Yoga has kept me going through 2020
I'm a Yoga Person now, it's true
CW: suicidal ideation, body image
You might have noticed I didn’t write a newsletter last week. This wasn’t intentional, as I always try to let everyone know if I’m going to miss a week. It’s just that there were a few things going on last week out in the world! And I, like many people, didn’t go a whole lot of sleep last week and spent a lot of time too nervous to really do anything productive. Consider this my apology for depriving you of the newsletter for a week unannounced. That perfectly leads me into what I want to talk about though. On Wednesday morning, when things were still looking pretty uncertain, I did some yoga. It’s been yoga that has gotten me through this hell year of 2020.
(Also want to preface this by saying that this is very central to my own body image and relationship with my weight and fitness, which is not the healthiest relationship. There is nothing wrong with anyone’s body just how it is. You are beautiful and perfect and your relationship with your body is no one’s business except your own.)
I have had a weird relationship with my body for a few years now. During college I did enough walking to class and activities with friends that even though I was eating like garbage and housing a lot of alcohol every week, I was still in shape. Once I graduated and moved back home, all of that physical activity disappeared, and I ended up putting on quite a bit of weight. I’ve never really been happy about how I look, but that was a low point for my own body image. A health scare caused me to give up alcohol and soda for a few months, and I ended up losing a lot of that gained weight again (I still don’t drink soda except for rare occasions). While my weight was back down, I was not fit at all.
About a year ago, needing to save money but also wanting to get in shape, I began working out at home. I have a set of small dumbbells and googled a few workouts to do at home and got to work. I quickly discovered though that there were some issues with this approach. To begin with, I’m an inpatient person. I wanted to get to the next level of workouts and increase my frequency before I was ready. To compound that, I was also brand new to working out in any sort of concentrated manner. That means I didn’t really know what proper form was, and even after watching videos I had no one there to correct my bad habits in real time. This ended up putting a lot of stress on my joints and giving myself some lingering pain without many benefits. And then the pandemic hit.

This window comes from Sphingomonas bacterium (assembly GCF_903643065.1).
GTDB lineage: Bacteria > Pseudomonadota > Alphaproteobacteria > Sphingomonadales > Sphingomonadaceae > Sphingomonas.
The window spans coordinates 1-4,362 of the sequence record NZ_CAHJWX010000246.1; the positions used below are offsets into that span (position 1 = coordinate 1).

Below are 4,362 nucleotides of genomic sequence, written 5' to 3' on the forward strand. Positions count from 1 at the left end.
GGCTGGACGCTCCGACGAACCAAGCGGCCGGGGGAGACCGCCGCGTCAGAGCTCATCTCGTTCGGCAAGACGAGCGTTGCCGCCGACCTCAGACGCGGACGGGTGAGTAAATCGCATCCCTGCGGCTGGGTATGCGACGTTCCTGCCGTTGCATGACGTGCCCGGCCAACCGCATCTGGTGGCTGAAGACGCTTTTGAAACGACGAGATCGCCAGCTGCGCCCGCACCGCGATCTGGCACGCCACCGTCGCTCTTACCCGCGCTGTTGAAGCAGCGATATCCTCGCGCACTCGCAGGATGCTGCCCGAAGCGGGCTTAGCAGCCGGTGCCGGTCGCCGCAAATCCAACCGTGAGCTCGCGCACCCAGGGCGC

I now had no option to go to a gym even if I wanted to pay a membership fee, and my routine was heavily disrupted by the lockdown. I ended up stopping working out altogether, which put me into a dark place. In May, after a particularly frightening period of depression and suicidal ideation, I restarted therapy after a couple years away. It was my therapist who suggested yoga to me, and I am here to tell you that it has been a major part of getting me through the week.
From a logistics standpoint, it’s much easier to do at home than a lot of other workouts. I spent roughly $20 on a yoga mat and use the athletic clothes I already have. Because of the more deliberate pace, there’s more time for me to adjust to the correct form. I also use the app Down Dog, which has a pretty low subscription fee and has a ton of videos and different levels of instruction.
Physically, don’t ever let anyone tell you yoga isn’t hard work. The routines that Down Dog cook up for me routinely kick my ass. There’s a ton of strength and balance required to do yoga well. Mentally, the focus on breathing and mindfulness allow me to have a few minutes of the day where my mind isn’t fixated on my problems.
As it seems unlikely that the world will go back to normal anytime soon, I’m going to stick with yoga in order to cope. And maybe one day I’ll actually be able to touch my toes while bending over.